BOG 2017: Annual Dan David Prize Awarded

Prize shines light on some of the best and brightest minds of our time
19 June 2017
From left: Prof. Svante Pääbo; Prof. Ellen D. Williams; Jamaica Kincaid; TAU Honorary Fellow Gabriela David; Chairman of the Dan David Foundation Prof. Itamar Rabinovich; Prof. David Reich; TAU Governor Ariel David; Prof. Andrzej Udalski; TAU President Joseph Klafter; A. B. Yehoshua; and Prof. Shrinivas Kulkarni. Credit: Israel Hadari

The Annual Dan David Prize, endowed by the Dan David Foundation and administered by TAU, was awarded during the 2017 Board of Governors Meeting. This is the 16th year that the prize has rewarded excellence in the scientific, cultural and social spheres.


TAU Governor Ariel David, son of the late Dan David and a board member of the Dan David Prize and Dan David Foundation, told the audience: “As time goes by I can’t help thinking that this project my father founded is becoming more and more relevant. In an era of post-truth, when knowledge and expertise seem to count for little, when rigorous research efforts and empirical data are juxtaposed against so-called alternative facts, I believe it is incumbent upon us to defend the sciences, humanities and the arts and an important way to do so is to shine a light on the achievements of some of the best and brightest minds of our time,” said David. “When my father created the prize, he did so out of a desire to show people, especially young people, that a life in the service of humanity and the pursuit of knowledge in all disciplines is something that should be aspired to, recognized and rewarded.”


Recalling Dan David, founder and visionary of the Prize, TAU President Joseph Klafter said, “Dan was an especially alert and insightful man. He believed that intellectual endeavor was a journey toward understanding who we were, what we are today and what we will become. The 2017 Prize fields express this journey of discovery from the personal to the collective, from molecules to stars, and from the distant past to the boundless future.”


This year’s prize for the Past Dimension, “Archaeology and Natural Sciences,” was awarded to geneticists Prof. Svante Pääbo of the Max Planck Institute for Evolutionary Anthropology, who is the world’s leading expert on sequencing the DNA of archaic hominins; and Prof. David Reich of Harvard Medical School, for his leading role in developing analytical and computational tools to study DNA retrieved from ancient humans.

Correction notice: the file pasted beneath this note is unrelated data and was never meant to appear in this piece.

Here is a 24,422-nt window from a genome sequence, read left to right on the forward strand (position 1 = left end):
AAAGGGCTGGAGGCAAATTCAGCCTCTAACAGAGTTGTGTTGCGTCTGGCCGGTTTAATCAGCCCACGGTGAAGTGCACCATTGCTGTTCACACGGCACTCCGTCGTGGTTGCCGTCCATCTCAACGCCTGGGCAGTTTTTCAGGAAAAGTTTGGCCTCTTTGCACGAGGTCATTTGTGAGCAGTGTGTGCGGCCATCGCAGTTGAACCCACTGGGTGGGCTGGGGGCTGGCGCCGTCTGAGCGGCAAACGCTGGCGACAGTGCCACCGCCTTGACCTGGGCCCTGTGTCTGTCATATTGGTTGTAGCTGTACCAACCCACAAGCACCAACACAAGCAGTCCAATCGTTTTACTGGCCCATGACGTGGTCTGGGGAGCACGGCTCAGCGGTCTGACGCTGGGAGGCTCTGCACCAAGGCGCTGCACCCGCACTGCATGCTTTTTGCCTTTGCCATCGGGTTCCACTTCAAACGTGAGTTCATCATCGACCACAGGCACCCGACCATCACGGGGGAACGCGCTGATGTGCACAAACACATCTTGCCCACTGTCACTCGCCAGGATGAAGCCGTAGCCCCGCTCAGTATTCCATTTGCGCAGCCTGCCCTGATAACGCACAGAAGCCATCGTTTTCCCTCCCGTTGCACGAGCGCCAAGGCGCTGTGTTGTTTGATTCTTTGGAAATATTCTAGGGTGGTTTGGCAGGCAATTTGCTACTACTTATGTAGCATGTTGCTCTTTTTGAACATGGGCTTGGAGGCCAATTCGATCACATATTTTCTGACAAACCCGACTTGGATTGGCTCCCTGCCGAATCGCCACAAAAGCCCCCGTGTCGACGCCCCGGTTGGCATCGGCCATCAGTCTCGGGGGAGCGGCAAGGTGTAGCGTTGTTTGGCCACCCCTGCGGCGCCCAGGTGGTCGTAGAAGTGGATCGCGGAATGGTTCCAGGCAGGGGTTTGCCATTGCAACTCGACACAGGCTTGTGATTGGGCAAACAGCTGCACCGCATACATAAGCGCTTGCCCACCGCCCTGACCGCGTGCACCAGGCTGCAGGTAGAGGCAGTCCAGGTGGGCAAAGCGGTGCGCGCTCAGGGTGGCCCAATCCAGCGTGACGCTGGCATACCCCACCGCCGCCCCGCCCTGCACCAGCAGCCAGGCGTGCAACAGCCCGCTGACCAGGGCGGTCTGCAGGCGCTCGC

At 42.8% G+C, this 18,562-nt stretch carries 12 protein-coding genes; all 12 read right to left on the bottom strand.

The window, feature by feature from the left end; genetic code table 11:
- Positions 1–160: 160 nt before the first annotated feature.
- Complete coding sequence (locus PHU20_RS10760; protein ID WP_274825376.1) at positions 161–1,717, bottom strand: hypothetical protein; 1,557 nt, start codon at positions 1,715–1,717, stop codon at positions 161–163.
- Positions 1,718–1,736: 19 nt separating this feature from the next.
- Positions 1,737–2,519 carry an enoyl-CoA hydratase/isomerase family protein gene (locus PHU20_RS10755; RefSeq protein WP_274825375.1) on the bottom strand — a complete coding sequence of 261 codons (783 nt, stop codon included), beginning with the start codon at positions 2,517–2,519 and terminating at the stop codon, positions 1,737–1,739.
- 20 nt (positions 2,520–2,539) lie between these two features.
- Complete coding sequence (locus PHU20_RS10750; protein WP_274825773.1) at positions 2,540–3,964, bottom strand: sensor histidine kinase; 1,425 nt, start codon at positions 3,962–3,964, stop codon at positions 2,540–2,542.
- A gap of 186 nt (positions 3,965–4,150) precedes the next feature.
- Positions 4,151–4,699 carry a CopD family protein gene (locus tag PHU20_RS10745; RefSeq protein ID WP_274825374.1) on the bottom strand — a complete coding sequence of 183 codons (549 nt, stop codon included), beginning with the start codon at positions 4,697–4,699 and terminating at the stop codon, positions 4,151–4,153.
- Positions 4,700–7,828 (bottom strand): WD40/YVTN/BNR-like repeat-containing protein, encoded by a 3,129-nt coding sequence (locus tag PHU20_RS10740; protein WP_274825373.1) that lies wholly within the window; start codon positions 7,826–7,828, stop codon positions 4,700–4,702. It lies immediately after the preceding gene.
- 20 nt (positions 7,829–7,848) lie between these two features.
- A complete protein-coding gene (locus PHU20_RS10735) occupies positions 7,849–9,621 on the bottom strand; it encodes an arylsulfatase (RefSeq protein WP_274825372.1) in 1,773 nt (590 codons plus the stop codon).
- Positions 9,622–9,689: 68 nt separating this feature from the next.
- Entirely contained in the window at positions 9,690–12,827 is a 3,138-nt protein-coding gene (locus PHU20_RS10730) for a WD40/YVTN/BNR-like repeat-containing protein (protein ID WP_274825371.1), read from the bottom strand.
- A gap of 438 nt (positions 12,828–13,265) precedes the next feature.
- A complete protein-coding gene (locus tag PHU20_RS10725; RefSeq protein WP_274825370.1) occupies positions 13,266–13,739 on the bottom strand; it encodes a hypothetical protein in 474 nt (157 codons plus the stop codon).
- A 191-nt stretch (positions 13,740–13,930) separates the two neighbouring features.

The Prize in the Present Time Division, in the field of “Literature,” was shared by two great literary personalities: Caribbean-American writer, Jamaica Kincaid, whose writing expresses one of the most unique voices of both postcolonial women’s literature and of ethnic minorities; and A. B. Yehoshua, one of Israel’s canonical authors, whose work addresses underlying problems of the Israeli condition and their historical antecedents in compelling and innovative ways.


The prize in the Future Dimension, “Astronomy,” was shared by three trailblazing astrophysicists: the late Prof. Neil Gehrels of NASA Goddard Space Flight Center (1952-2017), USA, whose ground-breaking work on cosmic explosions known as gamma-ray bursts furthered understanding of the phenomenon; Prof. Shrinivas Kulkarni of the California Institute of Technology, a leading figure in domain astrophysics whose work has transformed our knowledge of the transient sky, turning up thousands of supernovae and other cosmic explosions; and Prof. Andrzej Udalski of the University of Warsaw, Poland, whose pioneering research has characterized over half a million variable stars of all types, and discovered many tens of extra-solar planets using a unique gravitational microlensing technique.


Attending were TAU Honorary Fellow Gabriela David, President of the Israel Academy of Sciences and Humanities Prof. Nili Cohen and Chairman of the TAU Board of Governors Prof. Jacob A. Frenkel, as well as diplomats, senior TAU officials, academic faculty members, governors and friends.  


The family of Prof. Gehrels donated his prize money to astrophysics students at the University of Maryland. 



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